_{
i
} (*t*), *i* = 2,..., *r*, be the survival functions corresponding to the *i*th achievement of CCyR, i.e. patients who die before their *i*th CCyR (any transition to state 2 prior to the *i*th transition: state 4 → state 3) or who have achieved their *i*th CCyR (*i*th transition: state 4 → state 3) are treated as events. Then, the probability of being in first or any subsequent CCyR at time *t* after the achievement of the first CCyR, denoted as CLFS, can be written using the survival functions:

CLFS\left(t\right)={S}_{1}^{*}\left(t\right)+\sum _{i=2}^{r}\left[{S}_{i}^{*}\left(t\right)-{S}_{i}\left(t\right)\right].

(2)

### Nonparametric estimation

To estimate the individual *CCI*(*t*) components, *I*
_{
i
} (*t*) and {I}_{i}^{*}\left(t\right), respectively, we need to associate each patient with a pair of vectors denoted as (*T*
_{1},..., *T*
_{
r
} , *R*
_{1},..., *R*
_{
r
} )' and {\left({T}_{1}^{*},\dots ,{T}_{r}^{*},{R}_{1}^{*},\dots ,{R}_{r}^{*}\right)}^{\prime}, respectively, where the former vector represents the CCyR achievements and the latter represents the CCyR losses. Regarding the first of the vectors, *T*
_{
i
} is the time to the *i*th event, i.e. the *i*th CCyR or death, or *T*
_{
i
} is the censoring time, whereas *R*
_{
i
} is the failure cause. When the exact *i*th failure time is not observed, i.e. *T*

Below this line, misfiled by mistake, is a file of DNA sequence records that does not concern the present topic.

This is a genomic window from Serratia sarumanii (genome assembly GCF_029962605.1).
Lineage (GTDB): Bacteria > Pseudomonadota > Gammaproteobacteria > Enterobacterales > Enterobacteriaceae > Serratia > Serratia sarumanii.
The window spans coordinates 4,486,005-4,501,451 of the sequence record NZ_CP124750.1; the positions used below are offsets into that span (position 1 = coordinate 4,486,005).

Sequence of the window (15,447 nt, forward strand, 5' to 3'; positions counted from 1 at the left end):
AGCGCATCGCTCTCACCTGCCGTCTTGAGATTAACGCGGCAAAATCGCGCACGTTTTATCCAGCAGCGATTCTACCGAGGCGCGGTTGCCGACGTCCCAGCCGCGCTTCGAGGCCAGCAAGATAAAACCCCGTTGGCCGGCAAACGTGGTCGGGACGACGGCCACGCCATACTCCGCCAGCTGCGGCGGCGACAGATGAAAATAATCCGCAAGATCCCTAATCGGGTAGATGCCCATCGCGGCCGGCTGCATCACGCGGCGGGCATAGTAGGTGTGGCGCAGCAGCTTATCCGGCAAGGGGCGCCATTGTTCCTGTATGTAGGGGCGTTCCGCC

_{
i
} is censored, then *R*
_{
i
} = 0; when the exact failure time is known and the failure cause is the achievement of CCyR, then = *R*
_{
i
} = 1; and when the exact failure time is known and the failure cause is death, then *R*
_{
i
} = 2. The second vector is organized in the same manner with the exception that the event of interest is the loss of CCyR instead of the CCyR achievement.

Let *λ*
_{
i
} (*t*) and {\lambda}_{i}^{*}\left(t\right) be the cause-specific hazard functions representing the intensity of achieving the *i*th CCyR in time and the intensity of losing the *i*th CCyR in time, respectively. Similarly, let *S*
_{
i
} (*t*) and {S}_{i}^{*}\left(t\right) be the all-cause survival functions considering either the *i*th CCyR or death and the loss of the *i*th CCyR or death, respectively, as the competing causes of failure. Then, assuming independent and identically distributed observations and independent right censoring, the cumulative incidence functions *I*
_{
i
} (*t*) and {I}_{i}^{*}\left(t\right), respectively, can be expressed in the standard way as

\begin{array}{ll}\hfill {I}_{i}\left(t\right)& =P\left({T}_{i}\le t,{R}_{i}=1\right)\phantom{\rule{2em}{0ex}}\\ =\underset{0}{\overset{t}{\int}}{\lambda}_{i}\left(u\right){S}_{i}\left(u\right)du,\phantom{\rule{2em}{0ex}}\end{array}

(3)

\begin{array}{ll}\hfill {I}_{i}^{*}\left(t\right)& =P\left({T}_{i}^{*}\le t,{R}_{i}^{*}=1\right)\phantom{\rule{2em}{0ex}}\\ ={\int}_{0}^{t}{\lambda}_{i}^{*}\left(u\right){S}_{i}^{*}\left(u\right)du.\phantom{\rule{2em}{0ex}}\end{array}

(4)

The cumulative incidence function corresponding to death after the *i*th achievement of CCyR, {I}_{i}^{**}\left(t\right), can be expressed in a similar way treating death after the *i*th achievement of CCyR as an event of interest and both death before the *i*th achievement of CCyR and the *i*th loss of CCyR as competing risks.